Samia Malik on Fusion Sound, Healing Songs & Activism

Samia Malik spoke to DESIblitz about her new album, ‘Songs To Empower and Heal’, the importance of music, her unique sound and activism work.

Samia Malik on Fusion Sound, Healing Songs & Activism

"My words attempt to connect us at our deepest level"

Samia Malik, a Saudi-born artist with Pakistani heritage, has found her artistic home in the UK since her childhood.

Her creative expression knows no bounds as she crafts captivating, bilingual songs that fuse Urdu and English, drawing inspiration from the rich tradition of Urdu ghazal.

Through her music, she fearlessly delves into pressing contemporary topics surrounding identity, race, and gender.

Her work has taken her far and wide, sharing stages with luminaries such as Baluji Shrivastav OBE, Dr Mallika Sarabhai, Giuliano Modarelli, and many more. 

Boasting four albums such as The Colour of the Heart and Azaadi: Freedom, Samia Malik has consistently captivated audiences with her soul-stirring music.

However, it is her latest endeavor, Songs to Heal and Empower, that truly pushes the boundaries of her artistry.

This groundbreaking project was born during the challenging times of the Covid-19 pandemic when Samia Malik took the initiative to construct her own home studio.

Songs to Heal and Empower defies genre categorisation, introducing a fresh and daring sound that breaks free from convention.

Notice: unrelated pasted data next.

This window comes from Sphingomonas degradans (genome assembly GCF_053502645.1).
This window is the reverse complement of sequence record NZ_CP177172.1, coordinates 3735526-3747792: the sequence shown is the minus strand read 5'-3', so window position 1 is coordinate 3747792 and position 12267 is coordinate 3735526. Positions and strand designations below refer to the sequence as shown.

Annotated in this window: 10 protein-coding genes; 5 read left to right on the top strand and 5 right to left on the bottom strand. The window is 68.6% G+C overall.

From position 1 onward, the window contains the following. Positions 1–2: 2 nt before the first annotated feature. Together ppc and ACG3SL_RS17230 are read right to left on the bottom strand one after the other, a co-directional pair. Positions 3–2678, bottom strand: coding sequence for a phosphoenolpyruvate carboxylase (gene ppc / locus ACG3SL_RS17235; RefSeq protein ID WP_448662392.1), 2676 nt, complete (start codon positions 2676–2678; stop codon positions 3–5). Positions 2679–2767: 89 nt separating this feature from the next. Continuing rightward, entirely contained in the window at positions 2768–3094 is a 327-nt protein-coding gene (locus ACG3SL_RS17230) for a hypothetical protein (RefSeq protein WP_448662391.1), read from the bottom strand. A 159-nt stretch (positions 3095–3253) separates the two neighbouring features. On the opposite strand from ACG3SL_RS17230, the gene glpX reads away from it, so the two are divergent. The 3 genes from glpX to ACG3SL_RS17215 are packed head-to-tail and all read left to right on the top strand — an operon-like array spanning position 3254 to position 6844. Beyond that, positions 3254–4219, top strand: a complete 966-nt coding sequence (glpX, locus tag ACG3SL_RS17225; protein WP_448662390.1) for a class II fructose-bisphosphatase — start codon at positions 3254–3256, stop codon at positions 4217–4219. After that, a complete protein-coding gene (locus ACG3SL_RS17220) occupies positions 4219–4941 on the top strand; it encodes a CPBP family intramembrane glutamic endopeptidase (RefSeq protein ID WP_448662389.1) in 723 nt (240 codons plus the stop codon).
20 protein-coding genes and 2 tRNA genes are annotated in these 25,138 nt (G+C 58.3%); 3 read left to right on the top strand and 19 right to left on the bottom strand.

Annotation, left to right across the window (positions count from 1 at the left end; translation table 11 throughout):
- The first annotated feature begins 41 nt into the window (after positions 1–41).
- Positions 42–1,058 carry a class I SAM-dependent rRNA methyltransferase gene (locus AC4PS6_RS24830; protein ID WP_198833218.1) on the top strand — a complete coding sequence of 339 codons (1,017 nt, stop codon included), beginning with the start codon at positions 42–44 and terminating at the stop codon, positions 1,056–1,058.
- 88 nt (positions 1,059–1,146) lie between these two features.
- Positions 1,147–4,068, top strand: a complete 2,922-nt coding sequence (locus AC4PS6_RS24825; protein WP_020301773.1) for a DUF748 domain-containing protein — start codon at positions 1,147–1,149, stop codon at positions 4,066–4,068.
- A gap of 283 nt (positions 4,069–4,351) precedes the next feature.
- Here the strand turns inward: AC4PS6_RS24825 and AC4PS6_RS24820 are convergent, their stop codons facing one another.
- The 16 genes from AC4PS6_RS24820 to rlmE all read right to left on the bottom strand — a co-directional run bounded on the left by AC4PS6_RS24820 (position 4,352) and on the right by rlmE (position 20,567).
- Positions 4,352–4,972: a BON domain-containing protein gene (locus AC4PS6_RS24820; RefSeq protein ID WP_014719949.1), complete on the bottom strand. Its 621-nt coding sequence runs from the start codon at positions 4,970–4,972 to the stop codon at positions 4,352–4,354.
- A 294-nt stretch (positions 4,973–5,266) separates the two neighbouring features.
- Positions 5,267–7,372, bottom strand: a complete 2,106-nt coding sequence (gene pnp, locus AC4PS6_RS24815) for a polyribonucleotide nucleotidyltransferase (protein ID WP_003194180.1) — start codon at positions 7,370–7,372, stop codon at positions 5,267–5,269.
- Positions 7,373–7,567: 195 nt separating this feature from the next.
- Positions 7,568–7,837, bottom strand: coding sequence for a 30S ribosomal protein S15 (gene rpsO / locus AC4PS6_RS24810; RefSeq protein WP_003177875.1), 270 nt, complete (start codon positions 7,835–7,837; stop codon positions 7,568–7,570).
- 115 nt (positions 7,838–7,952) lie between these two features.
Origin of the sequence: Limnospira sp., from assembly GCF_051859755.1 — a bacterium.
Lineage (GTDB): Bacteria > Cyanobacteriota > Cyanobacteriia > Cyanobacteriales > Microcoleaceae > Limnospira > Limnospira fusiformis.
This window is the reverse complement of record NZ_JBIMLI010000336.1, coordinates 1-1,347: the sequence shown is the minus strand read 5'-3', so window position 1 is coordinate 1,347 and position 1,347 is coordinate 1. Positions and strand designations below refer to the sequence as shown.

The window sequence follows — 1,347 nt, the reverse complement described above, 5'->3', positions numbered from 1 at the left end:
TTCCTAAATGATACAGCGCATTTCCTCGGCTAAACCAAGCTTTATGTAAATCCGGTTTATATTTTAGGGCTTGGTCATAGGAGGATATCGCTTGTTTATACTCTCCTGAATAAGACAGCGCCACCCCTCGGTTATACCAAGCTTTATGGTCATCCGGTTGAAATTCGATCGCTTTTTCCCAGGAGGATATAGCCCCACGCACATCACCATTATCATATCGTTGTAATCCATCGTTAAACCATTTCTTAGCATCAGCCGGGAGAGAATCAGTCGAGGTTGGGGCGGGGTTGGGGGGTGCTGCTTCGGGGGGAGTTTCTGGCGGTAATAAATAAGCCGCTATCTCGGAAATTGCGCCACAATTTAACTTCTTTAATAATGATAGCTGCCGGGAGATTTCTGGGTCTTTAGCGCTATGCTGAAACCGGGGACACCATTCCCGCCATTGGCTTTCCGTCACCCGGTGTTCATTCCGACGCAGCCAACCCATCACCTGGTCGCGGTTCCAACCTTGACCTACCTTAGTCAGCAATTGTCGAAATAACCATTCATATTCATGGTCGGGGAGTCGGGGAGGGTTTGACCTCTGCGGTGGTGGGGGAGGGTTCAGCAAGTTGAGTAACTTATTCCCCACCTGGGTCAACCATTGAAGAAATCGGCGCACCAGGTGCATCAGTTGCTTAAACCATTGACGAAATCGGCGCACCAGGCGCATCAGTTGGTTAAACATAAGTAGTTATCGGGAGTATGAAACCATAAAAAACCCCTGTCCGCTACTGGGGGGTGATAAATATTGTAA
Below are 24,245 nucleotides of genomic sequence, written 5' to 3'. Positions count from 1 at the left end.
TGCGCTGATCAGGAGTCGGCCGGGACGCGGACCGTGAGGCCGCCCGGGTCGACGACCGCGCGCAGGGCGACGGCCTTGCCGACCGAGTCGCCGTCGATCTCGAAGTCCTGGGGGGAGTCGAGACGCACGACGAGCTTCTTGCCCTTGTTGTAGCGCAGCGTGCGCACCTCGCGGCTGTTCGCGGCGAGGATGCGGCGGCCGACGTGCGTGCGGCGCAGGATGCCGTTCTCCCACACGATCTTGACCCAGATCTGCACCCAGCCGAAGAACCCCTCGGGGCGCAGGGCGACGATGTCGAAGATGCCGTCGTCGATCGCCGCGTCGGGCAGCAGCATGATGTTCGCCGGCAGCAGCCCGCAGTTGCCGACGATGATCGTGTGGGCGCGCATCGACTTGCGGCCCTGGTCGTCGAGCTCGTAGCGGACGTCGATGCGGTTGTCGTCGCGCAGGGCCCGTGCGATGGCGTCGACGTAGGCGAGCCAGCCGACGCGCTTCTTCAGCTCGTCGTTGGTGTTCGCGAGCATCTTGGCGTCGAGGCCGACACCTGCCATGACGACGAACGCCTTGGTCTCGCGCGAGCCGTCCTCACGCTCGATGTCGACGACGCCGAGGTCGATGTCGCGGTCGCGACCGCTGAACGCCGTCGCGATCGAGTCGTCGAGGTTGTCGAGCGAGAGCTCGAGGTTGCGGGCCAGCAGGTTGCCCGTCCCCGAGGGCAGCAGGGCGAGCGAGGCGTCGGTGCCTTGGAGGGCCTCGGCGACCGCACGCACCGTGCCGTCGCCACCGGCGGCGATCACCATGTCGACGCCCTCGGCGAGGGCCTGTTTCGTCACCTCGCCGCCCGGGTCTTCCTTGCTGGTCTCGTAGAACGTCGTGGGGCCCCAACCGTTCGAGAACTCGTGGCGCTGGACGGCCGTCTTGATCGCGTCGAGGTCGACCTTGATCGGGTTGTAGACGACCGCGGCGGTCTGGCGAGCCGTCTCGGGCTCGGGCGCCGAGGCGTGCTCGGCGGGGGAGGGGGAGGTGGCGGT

This remarkable work represents a culmination of extensive research and development, driven by Samia’s unwavering determination to create something truly extraordinary.

But Samia’s talents don’t end with music alone.

In addition to her artistic endeavors, Samia passionately lends her talents and voice to uplift and support marginalised communities, particularly in women refuges. 

She actively collaborates with numerous organisations, using her platform to raise awareness and advocate for their rights.

With such a versatile skillset and a deep-rooted involvement in pressing matters, we spoke with Samia Malik to get the scoop on her new album, activism work, and the power of music. 

How did you develop your unique fusion sound? 

Samia Malik on Fusion Sound, Healing Songs & Activism

This style is who I AM – a fusion of the traditional and the contemporary, of east and west, of here but there too.

I have always been fascinated by that place where cultures meet, I suppose because that is where I live.

I grew up in a family who loved what we now term Bollywood (‘filums!’), listening to the classic Golden Oldies of the 50s/60s/70s.

From an early age, I saw Lata, Rafi, and later I discovered ghazal singers like Begum Akhter, the films of Guru Dutt, and most thrillingly, classical Indian music through the film Baiju Bawra.

But I was also growing up in the UK, in Bradford, listening to Top of the Pops and western music. It’s all in the mix!

And the issues – well, for me music has always been a way to explore my place in the world, who I am and why, and specifically to heal and empower myself.